Although a trust beneficiary cannot directly benefit from the trust’s loss carryovers, the trust can use its loss carryovers to shelter the beneficiary’s trust income.
The trust cannot preferentially shelter one beneficiary’s trust income if the trust must distribute its income to multiple beneficiaries in equal portions. If you wish to set up a trust, speak with an experienced Canadian tax lawyer for tax-planning advice. You should review your tax goals in light of the beneficiary entitlements that you want to establish.
The trust may preferentially shelter one beneficiary’s capital receipts from the trust even where multiple beneficiaries have equal entitlement to the trust’s capital. The trust instrument, however, may preclude this sort of tax planning. An experienced Canadian tax lawyer should prepare or review the trust deed to ensure that the intended tax benefits are available.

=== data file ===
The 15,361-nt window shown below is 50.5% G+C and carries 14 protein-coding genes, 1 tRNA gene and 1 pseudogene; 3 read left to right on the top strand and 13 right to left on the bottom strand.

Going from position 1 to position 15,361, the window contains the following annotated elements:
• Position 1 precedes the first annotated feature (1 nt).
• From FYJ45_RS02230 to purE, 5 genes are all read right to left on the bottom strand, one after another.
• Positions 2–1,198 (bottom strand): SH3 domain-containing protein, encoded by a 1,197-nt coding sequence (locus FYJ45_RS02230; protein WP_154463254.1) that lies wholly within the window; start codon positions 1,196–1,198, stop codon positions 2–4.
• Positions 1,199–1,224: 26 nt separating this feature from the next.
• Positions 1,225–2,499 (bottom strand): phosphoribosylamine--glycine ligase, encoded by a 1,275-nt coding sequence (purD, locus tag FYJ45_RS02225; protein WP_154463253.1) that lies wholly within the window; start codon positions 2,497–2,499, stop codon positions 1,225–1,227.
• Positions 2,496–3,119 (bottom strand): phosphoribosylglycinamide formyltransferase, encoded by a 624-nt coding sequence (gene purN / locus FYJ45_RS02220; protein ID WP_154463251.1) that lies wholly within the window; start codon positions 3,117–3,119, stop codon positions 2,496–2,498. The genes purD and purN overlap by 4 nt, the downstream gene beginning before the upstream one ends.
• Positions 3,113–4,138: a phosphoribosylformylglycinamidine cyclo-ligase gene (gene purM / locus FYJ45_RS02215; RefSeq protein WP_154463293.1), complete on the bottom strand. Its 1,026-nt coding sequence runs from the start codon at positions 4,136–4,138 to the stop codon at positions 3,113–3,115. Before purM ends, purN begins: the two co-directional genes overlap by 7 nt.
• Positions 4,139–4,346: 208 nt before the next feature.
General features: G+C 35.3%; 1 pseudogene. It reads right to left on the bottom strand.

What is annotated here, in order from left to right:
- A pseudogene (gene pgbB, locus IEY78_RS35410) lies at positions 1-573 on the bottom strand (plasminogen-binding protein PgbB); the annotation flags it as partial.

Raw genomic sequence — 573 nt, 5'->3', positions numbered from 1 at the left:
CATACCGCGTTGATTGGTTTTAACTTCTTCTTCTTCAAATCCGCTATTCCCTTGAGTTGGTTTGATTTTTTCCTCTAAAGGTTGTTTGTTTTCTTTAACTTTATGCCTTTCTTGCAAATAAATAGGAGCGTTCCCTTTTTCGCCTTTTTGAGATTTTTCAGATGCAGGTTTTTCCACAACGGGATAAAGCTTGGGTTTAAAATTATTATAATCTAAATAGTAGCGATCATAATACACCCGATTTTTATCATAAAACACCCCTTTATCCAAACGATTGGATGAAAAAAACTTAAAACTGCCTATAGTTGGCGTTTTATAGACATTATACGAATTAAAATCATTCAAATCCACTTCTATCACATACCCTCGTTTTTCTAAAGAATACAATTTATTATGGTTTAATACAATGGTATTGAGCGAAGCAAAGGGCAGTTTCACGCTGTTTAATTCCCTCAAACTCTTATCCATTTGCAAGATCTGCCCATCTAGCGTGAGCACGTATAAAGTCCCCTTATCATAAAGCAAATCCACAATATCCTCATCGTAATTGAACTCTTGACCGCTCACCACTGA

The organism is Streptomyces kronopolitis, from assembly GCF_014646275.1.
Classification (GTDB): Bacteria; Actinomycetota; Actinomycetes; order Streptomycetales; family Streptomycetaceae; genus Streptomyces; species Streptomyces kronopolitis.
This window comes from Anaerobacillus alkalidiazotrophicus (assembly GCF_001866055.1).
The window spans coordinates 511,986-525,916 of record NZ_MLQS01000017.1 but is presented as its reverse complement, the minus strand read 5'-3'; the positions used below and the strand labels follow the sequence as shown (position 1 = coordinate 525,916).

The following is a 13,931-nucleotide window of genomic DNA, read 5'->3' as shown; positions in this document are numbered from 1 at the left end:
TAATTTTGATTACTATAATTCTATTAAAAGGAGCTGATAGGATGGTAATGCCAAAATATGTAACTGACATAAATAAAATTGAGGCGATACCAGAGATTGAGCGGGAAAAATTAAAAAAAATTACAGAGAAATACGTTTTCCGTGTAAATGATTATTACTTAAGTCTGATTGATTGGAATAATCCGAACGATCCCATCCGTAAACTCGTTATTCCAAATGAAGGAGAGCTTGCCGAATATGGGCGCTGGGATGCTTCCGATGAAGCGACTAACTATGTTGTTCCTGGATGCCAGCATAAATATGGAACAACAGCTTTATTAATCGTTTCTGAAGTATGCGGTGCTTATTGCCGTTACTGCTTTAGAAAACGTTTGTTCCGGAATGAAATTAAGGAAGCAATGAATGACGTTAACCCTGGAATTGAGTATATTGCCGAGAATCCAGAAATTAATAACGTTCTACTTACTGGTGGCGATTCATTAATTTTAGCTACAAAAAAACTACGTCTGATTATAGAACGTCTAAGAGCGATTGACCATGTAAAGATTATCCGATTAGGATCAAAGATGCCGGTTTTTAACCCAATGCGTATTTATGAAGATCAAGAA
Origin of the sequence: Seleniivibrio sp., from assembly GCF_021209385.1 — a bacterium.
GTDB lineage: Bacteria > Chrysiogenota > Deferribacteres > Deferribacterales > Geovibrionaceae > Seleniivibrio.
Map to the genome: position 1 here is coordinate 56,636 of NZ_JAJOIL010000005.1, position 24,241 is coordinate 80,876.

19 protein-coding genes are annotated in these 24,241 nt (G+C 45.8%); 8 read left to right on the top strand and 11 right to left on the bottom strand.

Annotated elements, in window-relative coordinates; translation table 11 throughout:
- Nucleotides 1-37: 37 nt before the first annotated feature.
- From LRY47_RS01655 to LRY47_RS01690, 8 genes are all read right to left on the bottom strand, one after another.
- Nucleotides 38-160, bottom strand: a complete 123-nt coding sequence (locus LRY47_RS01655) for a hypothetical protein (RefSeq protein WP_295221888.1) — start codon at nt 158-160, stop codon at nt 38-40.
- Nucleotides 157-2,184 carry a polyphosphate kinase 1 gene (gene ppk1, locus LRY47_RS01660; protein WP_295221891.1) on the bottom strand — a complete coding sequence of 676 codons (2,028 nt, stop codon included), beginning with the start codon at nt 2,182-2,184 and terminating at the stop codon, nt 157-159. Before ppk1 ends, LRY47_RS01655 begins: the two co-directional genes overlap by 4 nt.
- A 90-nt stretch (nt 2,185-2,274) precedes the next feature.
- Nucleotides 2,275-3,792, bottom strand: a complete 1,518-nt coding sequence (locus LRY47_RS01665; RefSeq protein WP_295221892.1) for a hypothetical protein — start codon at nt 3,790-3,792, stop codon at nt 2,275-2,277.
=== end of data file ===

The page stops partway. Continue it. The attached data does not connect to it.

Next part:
"This article provides information of a general nature only. It is only current at the posting date. It is not updated and it may no longer be current. It does not provide legal advice nor can it or should it be relied upon. All tax situations are specific to their facts and will differ from the situations in the articles. If you have specific legal questions you should consult a lawyer."